Monday, July 12, 2010
The Essential Tao: An Initiation into the Heart of Taoism Through the Authentic Tao Te Ching and the Inner Teachings of Chuang-Tzu
Thomas Cleary presents original translations of the two ancient Chinese texts that describe the essential philosophy and practice of the Tao, or "universal way." The Tao Te Ching, Lao-tzu's classic anthology of sayings, poems, and proverbs, appears here in its entirety; Cleary's excellent, detailed notes to each of the 81 stanzas illuminate the more difficult verses and unfamiliar ideas. The first seven, or "inner" chapters of the Chuang-Tzu, those containing the essence of the Taoist master Chuang-tzu's teachings, are also presented, with accompanying notes explaining the philosophy and significance of the symbolic stories. Readers already acquainted with the two texts will find renewed enjoyment in the directness and simplicity of Cleary's translations, which are particularly pleasing to modern ears while losing none of the nuances of the originals.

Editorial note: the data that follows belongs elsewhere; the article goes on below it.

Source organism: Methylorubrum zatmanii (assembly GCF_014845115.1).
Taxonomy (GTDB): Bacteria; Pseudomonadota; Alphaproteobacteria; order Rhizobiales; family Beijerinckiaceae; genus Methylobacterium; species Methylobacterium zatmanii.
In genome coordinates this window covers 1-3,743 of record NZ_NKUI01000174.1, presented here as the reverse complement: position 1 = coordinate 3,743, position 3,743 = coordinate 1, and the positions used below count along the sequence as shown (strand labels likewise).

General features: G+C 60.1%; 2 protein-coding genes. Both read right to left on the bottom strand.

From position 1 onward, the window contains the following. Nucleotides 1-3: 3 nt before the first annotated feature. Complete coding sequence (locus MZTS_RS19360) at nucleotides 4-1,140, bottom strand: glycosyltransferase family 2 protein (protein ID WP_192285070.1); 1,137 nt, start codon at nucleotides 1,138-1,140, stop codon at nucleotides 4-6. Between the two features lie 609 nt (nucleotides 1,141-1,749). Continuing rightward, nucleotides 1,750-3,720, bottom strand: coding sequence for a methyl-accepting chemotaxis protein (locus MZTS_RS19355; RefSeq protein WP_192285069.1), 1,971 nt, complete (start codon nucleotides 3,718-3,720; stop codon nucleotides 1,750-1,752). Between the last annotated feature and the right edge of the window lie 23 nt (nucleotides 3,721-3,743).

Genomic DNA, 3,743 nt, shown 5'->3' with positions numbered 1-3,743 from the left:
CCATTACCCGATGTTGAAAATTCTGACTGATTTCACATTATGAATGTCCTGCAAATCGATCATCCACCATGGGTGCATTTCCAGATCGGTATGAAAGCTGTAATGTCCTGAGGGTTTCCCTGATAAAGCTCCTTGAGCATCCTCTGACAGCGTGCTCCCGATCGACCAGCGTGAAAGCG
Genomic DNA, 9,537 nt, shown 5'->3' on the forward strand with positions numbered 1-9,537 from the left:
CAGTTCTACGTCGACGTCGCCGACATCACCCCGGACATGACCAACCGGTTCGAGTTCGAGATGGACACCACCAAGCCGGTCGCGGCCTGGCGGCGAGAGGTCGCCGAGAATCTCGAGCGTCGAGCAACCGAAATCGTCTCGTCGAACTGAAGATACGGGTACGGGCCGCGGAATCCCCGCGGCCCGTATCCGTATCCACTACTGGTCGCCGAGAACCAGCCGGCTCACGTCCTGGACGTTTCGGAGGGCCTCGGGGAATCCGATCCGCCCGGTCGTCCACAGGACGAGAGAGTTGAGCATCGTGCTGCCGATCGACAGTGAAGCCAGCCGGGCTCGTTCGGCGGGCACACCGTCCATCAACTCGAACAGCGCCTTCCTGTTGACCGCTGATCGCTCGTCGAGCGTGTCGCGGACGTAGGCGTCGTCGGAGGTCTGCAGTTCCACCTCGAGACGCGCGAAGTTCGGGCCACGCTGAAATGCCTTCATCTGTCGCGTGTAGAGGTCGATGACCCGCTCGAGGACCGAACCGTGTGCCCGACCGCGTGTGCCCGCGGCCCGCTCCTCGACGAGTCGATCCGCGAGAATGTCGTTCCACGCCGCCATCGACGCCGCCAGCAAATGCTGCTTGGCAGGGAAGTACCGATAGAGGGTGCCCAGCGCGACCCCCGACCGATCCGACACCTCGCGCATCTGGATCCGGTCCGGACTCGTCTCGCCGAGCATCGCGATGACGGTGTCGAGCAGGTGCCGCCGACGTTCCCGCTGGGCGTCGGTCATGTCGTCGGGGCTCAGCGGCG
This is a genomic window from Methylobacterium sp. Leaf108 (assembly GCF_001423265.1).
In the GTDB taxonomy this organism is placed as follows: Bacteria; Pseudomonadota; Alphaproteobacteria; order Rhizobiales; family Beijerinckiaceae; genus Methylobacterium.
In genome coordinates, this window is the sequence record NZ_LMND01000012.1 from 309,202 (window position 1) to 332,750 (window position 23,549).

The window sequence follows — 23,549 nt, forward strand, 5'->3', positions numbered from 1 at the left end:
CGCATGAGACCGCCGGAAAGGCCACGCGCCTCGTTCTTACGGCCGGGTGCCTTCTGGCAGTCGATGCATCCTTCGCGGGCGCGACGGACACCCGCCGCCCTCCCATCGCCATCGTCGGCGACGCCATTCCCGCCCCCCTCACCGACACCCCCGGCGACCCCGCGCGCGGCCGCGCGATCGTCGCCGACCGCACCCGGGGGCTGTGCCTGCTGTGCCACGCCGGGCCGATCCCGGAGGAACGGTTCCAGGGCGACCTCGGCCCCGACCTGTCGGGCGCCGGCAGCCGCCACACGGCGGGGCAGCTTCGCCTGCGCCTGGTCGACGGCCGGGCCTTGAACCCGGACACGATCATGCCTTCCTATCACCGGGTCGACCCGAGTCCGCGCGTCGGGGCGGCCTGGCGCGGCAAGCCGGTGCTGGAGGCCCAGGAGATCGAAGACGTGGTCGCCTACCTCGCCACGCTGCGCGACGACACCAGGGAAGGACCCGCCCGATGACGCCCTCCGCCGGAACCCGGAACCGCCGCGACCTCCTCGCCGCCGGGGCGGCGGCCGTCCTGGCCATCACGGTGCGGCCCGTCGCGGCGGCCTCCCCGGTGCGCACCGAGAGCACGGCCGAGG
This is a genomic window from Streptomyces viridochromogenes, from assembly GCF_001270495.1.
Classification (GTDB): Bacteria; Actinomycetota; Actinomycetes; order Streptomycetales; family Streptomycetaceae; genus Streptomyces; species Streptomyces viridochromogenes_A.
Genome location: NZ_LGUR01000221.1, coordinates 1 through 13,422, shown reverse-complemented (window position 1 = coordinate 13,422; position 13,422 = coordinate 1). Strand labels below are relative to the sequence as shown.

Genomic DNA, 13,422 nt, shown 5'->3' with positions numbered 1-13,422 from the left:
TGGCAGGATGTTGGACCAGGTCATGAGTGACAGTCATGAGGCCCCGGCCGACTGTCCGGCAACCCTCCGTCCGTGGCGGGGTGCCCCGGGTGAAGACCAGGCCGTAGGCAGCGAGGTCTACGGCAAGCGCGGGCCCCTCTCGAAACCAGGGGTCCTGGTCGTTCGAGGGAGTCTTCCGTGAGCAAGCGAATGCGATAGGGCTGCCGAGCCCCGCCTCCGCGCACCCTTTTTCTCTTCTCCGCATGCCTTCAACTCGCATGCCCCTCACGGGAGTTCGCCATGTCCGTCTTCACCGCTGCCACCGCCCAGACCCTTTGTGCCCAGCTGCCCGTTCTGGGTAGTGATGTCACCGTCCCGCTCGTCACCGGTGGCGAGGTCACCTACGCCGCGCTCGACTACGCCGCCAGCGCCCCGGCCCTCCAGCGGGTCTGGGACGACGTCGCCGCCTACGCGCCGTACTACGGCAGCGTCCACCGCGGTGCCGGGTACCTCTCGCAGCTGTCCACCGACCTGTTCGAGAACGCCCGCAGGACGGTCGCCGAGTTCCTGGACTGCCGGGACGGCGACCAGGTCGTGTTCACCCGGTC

The well-known opening lines of the Tao Te Ching, for example, are given new life: "A way can be a guide, but not a fixed path; names can be given, but not permanent labels." And there is a clarity in the passages from the Chuang-Tzu not often found in other interpretations: "Who knows the unspoken explanation, the unexpressed Way? Among those who do know, this is called the celestial storehouse: we can pour into it without filling it, we can draw from it without exhausting it; and yet we don't know where it comes from." The subject matter of both texts ranges widely, from politics and economy to psychology and mysticism, addressing the needs and interests of a diverse readership. No less relevant today than when they were written more than 2,000 years ago, there is a "perennial currency" to these writings achieved by few of the world's great books. Cleary's readable introduction and notes provide an elegant frame that complements the quiet grandeur of these important texts.